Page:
Arizona's legislative leaders say, quite simply: no way. In their December filing with the U.S. Supreme Court, they argue the above passage is crystal clear:
"The term 'the Legislature' is clear and explicit and has an unambiguous meaning repeatedly recognized by the Framers and this Court: the representative lawmaking body of a State. In the Constitution, the Framers carefully assigned particular obligations to particular State-level entities, whether the 'people,' the 'legislature,' the 'executive,' or the 'State' generally. That precise division of labor leaves no doubt that they intended that 'the Legislature' -- meaning the representative lawmaking body -- be the entity that 'prescribe[s]...Regulations governing redistricting."
It's worth noting that Arizona's independent redistricting commission is selected by a different process than the one in California, though Golden State activists and lawmakers may have used parts of the Arizona process to help shape the final details that were drafted in 2007.
In Arizona, the independent commission has five members. Four of them are chosen by the state's legislative leaders from a pool vetted by a judicial commission; the chairperson of the commission is then selected (out of the remaining applicants) by the four commissioners.
In California, the panel is 14 members. Eight commissioners are chosen at random, from a pool of applicants vetted by the state auditor but from which each of the four legislative leaders is able to reject six names. Those eight commissioners then choose six colleagues from the remaining applicants.
If Arizona's System Is Struck Down ...
From a layman's perspective, if Arizona legislators are successful in convincing the Supreme Court that they been stripped of their right to have a role in crafting congressional maps -- even though the Arizona system allows top lawmakers to pick four-fifths of the commission -- then it would seem much easier for California's legislators, who have a much smaller role, to argue they, too, have been wronged. Remember, the entire political campaign was about stripping politicians of their power to draw congressional districts.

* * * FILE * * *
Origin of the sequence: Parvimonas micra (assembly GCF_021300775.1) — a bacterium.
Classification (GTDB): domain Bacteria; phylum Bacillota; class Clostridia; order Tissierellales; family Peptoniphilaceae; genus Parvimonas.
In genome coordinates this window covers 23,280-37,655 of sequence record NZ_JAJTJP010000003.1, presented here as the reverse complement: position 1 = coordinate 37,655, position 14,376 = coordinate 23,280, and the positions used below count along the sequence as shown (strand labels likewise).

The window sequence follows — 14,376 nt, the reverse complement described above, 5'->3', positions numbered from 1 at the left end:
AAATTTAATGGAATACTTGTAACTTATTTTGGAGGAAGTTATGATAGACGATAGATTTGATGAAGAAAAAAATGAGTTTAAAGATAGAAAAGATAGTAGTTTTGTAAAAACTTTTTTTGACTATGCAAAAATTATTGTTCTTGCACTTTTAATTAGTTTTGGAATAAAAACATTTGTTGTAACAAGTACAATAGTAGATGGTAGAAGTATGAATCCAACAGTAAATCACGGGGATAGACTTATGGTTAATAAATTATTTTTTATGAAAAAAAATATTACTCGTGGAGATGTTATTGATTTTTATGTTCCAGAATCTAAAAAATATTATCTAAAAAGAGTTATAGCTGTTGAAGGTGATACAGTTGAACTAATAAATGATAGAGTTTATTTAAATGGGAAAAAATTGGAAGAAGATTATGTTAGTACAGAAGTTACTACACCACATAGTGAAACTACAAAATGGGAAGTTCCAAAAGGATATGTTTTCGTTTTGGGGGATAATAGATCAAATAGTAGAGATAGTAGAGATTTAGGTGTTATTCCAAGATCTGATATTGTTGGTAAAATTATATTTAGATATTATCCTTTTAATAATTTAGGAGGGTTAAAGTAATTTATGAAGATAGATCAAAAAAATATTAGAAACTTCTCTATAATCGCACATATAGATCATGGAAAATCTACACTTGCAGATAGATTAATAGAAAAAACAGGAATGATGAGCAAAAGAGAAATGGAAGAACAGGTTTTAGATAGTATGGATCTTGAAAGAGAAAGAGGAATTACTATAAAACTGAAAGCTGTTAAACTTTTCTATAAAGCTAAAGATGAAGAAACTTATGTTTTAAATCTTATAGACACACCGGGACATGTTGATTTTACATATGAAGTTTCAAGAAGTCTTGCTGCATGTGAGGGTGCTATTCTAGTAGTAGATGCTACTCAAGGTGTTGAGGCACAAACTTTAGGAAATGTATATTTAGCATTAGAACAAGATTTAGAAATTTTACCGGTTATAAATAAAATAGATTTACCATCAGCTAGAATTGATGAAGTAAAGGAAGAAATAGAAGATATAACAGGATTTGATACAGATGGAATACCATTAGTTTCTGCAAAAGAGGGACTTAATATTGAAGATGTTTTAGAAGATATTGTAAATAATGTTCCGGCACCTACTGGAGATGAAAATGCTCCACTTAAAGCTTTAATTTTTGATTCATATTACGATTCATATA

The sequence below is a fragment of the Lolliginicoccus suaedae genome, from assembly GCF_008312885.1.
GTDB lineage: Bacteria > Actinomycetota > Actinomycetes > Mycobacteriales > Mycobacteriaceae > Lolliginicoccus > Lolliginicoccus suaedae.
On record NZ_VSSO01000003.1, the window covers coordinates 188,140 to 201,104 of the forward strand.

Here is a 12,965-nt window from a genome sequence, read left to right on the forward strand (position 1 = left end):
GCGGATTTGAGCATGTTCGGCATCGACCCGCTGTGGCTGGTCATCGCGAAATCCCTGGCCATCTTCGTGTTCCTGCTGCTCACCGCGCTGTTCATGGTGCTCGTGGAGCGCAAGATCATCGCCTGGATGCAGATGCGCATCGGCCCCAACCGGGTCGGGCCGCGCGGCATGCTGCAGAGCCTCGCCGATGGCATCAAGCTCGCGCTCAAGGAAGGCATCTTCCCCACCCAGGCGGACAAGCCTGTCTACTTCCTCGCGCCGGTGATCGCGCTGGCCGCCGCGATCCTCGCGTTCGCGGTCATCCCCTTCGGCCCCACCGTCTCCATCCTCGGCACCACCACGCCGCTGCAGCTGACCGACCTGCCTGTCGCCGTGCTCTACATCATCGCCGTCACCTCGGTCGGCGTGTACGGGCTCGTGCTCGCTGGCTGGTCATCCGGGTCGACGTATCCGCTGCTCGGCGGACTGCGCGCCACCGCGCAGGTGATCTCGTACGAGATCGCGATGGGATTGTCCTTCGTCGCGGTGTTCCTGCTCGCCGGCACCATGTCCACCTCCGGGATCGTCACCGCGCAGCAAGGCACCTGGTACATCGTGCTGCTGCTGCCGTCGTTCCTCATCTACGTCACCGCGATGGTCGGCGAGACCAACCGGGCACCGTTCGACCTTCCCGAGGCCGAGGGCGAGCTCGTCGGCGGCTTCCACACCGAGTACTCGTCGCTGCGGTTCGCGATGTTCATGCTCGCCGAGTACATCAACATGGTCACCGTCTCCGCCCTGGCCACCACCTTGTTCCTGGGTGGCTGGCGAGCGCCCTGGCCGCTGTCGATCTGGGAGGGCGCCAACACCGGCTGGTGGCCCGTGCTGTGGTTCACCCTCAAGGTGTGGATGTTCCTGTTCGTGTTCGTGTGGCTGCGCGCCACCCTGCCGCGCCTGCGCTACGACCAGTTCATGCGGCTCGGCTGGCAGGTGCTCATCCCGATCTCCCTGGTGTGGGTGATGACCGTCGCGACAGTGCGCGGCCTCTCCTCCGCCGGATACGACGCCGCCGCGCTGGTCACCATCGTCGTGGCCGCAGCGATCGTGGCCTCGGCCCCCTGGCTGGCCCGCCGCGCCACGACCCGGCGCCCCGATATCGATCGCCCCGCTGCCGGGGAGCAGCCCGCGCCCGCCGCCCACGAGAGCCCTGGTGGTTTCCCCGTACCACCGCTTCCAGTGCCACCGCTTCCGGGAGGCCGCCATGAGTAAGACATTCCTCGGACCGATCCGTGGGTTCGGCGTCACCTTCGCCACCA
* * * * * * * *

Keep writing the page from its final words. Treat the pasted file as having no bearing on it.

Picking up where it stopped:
(And in case you're confused, the pending Supreme Court case is only about drawing congressional districts, not those for Arizona's Legislature.)
Most states across the nation continue to have their political maps drawn by legislators -- a power that's led to countless charges of districts skewed by gerrymandering for partisan gain. And that's what supporters of independent redistricting say will happen again if the high court strips the Arizona commission of its power to craft the state's nine congressional districts.
"The Arizona Legislature's lawsuit is just an effort to get the foxes back in the henhouse," said Kathay Feng, executive director of California Common Cause and one of the authors of the California redistricting laws.
In California, a redistricting process dominated by majority Democrats in the Legislature would undoubtedly produce more Democrats and fewer Republicans in the state's congressional delegation, though leaders of both parties in the state Capitol opted for a map that protected incumbents in 2001, the final once-in-a-decade redrawing before the independent commission took over.
Even some members of Congress don't want to go back.
“Districts drawn by incumbents to protect their jobs makes politicians less accountable to their constituents," says Rep. Julia Brownley, a Ventura County Democrat. She and 19 other incumbents filed their own amicus brief in hopes of blocking the rollback effort by legislators in Arizona.